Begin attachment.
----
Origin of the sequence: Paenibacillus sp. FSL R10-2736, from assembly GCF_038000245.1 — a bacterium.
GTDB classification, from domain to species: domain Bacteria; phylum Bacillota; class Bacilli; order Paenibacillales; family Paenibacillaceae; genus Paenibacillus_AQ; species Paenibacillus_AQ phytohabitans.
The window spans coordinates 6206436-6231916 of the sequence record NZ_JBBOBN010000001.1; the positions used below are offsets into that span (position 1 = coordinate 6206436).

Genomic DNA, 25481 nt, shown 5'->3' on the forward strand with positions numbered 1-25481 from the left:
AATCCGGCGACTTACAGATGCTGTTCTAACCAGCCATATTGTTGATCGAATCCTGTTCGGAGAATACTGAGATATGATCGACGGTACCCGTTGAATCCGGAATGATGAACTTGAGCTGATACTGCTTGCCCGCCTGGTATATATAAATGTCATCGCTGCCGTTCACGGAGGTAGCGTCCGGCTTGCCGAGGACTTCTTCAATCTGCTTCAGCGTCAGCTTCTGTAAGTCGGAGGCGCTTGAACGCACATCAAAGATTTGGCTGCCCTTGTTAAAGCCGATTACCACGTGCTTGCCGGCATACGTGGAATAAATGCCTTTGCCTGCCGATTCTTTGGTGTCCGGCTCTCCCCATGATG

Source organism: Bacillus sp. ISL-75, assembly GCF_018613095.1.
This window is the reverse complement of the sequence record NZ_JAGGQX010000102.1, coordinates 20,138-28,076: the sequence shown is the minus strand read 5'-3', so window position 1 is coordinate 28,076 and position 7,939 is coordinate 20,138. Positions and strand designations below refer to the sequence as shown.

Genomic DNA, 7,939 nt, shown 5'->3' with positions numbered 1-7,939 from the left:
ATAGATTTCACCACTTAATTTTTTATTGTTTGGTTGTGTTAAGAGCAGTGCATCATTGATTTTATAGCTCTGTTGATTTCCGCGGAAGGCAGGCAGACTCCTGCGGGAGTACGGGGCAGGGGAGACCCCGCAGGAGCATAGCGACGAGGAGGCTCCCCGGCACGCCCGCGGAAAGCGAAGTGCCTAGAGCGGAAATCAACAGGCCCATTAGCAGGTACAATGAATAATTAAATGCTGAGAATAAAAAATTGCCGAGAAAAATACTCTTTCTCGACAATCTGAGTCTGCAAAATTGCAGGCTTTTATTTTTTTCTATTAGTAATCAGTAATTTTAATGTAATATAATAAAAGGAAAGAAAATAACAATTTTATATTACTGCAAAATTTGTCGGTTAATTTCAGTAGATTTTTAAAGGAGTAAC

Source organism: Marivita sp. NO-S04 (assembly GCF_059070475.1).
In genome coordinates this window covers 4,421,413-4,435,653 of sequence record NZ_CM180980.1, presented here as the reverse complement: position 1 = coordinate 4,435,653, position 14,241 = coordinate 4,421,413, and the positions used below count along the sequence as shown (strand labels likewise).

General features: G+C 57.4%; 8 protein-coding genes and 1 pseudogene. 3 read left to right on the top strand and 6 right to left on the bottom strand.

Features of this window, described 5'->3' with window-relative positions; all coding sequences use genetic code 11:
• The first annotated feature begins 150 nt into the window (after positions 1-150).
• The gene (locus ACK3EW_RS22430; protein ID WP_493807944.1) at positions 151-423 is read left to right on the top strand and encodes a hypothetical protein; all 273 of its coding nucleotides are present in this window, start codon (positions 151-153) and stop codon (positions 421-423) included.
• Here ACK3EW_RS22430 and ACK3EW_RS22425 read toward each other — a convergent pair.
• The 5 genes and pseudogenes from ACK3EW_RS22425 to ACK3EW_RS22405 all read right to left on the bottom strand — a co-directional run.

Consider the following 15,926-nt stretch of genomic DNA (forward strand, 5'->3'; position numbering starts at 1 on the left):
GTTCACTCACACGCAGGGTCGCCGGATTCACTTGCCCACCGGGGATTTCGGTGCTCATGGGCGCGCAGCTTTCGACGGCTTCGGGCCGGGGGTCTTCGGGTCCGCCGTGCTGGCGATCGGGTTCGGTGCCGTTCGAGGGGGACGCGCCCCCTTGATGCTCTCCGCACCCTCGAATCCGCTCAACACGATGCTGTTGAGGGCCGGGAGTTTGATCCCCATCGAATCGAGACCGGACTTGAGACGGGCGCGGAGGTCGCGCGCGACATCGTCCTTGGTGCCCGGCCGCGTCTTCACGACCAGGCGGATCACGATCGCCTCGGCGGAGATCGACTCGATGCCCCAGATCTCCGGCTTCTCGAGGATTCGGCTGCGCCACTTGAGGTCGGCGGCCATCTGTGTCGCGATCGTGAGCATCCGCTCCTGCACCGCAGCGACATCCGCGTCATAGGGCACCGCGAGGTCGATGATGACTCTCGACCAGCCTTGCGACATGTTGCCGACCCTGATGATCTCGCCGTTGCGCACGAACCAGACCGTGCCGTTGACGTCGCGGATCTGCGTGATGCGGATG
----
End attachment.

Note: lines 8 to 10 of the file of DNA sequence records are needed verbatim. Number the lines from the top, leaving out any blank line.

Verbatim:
Genomic DNA, 7,939 nt, shown 5'->3' with positions numbered 1-7,939 from the left:
ATAGATTTCACCACTTAATTTTTTATTGTTTGGTTGTGTTAAGAGCAGTGCATCATTGATTTTATAGCTCTGTTGATTTCCGCGGAAGGCAGGCAGACTCCTGCGGGAGTACGGGGCAGGGGAGACCCCGCAGGAGCATAGCGACGAGGAGGCTCCCCGGCACGCCCGCGGAAAGCGAAGTGCCTAGAGCGGAAATCAACAGGCCCATTAGCAGGTACAATGAATAATTAAATGCTGAGAATAAAAAATTGCCGAGAAAAATACTCTTTCTCGACAATCTGAGTCTGCAAAATTGCAGGCTTTTATTTTTTTCTATTAGTAATCAGTAATTTTAATGTAATATAATAAAAGGAAAGAAAATAACAATTTTATATTACTGCAAAATTTGTCGGTTAATTTCAGTAGATTTTTAAAGGAGTAAC

Source organism: Marivita sp. NO-S04 (assembly GCF_059070475.1).